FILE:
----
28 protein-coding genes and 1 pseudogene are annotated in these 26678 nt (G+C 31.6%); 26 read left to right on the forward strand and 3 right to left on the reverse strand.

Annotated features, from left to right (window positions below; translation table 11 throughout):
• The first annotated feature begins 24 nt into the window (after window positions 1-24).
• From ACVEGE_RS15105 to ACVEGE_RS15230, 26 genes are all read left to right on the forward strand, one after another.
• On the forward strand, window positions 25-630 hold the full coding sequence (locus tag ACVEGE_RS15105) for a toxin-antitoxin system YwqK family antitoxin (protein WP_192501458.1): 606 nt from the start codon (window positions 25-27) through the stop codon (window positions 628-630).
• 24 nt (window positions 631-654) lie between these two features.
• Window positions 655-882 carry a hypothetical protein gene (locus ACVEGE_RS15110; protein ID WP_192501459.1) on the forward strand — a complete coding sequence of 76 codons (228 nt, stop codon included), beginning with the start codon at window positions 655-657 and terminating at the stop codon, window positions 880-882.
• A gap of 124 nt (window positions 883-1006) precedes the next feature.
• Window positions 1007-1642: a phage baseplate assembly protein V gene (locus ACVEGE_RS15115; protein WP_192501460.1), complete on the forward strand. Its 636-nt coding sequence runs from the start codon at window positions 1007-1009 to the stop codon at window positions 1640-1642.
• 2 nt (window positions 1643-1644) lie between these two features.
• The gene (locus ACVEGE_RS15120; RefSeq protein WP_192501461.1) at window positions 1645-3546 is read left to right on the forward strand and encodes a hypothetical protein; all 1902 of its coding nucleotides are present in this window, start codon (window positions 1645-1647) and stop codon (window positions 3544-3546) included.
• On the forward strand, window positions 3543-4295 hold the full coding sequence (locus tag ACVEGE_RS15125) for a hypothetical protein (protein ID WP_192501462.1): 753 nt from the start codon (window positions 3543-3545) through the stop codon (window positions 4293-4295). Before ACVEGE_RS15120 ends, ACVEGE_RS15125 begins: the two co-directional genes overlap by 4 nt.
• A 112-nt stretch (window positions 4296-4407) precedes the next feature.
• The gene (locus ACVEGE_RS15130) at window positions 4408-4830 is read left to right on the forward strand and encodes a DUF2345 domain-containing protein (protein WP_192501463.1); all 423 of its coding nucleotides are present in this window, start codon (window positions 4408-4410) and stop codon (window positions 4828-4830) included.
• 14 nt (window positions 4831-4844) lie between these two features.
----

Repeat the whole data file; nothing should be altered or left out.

28 protein-coding genes and 1 pseudogene are annotated in these 26678 nt (G+C 31.6%); 26 read left to right on the forward strand and 3 right to left on the reverse strand.

Annotated features, from left to right (window positions below; translation table 11 throughout):
• The first annotated feature begins 24 nt into the window (after window positions 1-24).
• From ACVEGE_RS15105 to ACVEGE_RS15230, 26 genes are all read left to right on the forward strand, one after another.
• On the forward strand, window positions 25-630 hold the full coding sequence (locus tag ACVEGE_RS15105) for a toxin-antitoxin system YwqK family antitoxin (protein WP_192501458.1): 606 nt from the start codon (window positions 25-27) through the stop codon (window positions 628-630).
• 24 nt (window positions 631-654) lie between these two features.
• Window positions 655-882 carry a hypothetical protein gene (locus ACVEGE_RS15110; protein ID WP_192501459.1) on the forward strand — a complete coding sequence of 76 codons (228 nt, stop codon included), beginning with the start codon at window positions 655-657 and terminating at the stop codon, window positions 880-882.
• A gap of 124 nt (window positions 883-1006) precedes the next feature.
• Window positions 1007-1642: a phage baseplate assembly protein V gene (locus ACVEGE_RS15115; protein WP_192501460.1), complete on the forward strand. Its 636-nt coding sequence runs from the start codon at window positions 1007-1009 to the stop codon at window positions 1640-1642.
• 2 nt (window positions 1643-1644) lie between these two features.
• The gene (locus ACVEGE_RS15120; RefSeq protein WP_192501461.1) at window positions 1645-3546 is read left to right on the forward strand and encodes a hypothetical protein; all 1902 of its coding nucleotides are present in this window, start codon (window positions 1645-1647) and stop codon (window positions 3544-3546) included.
• On the forward strand, window positions 3543-4295 hold the full coding sequence (locus tag ACVEGE_RS15125) for a hypothetical protein (protein ID WP_192501462.1): 753 nt from the start codon (window positions 3543-3545) through the stop codon (window positions 4293-4295). Before ACVEGE_RS15120 ends, ACVEGE_RS15125 begins: the two co-directional genes overlap by 4 nt.
• A 112-nt stretch (window positions 4296-4407) precedes the next feature.
• The gene (locus ACVEGE_RS15130) at window positions 4408-4830 is read left to right on the forward strand and encodes a DUF2345 domain-containing protein (protein WP_192501463.1); all 423 of its coding nucleotides are present in this window, start codon (window positions 4408-4410) and stop codon (window positions 4828-4830) included.
• 14 nt (window positions 4831-4844) lie between these two features.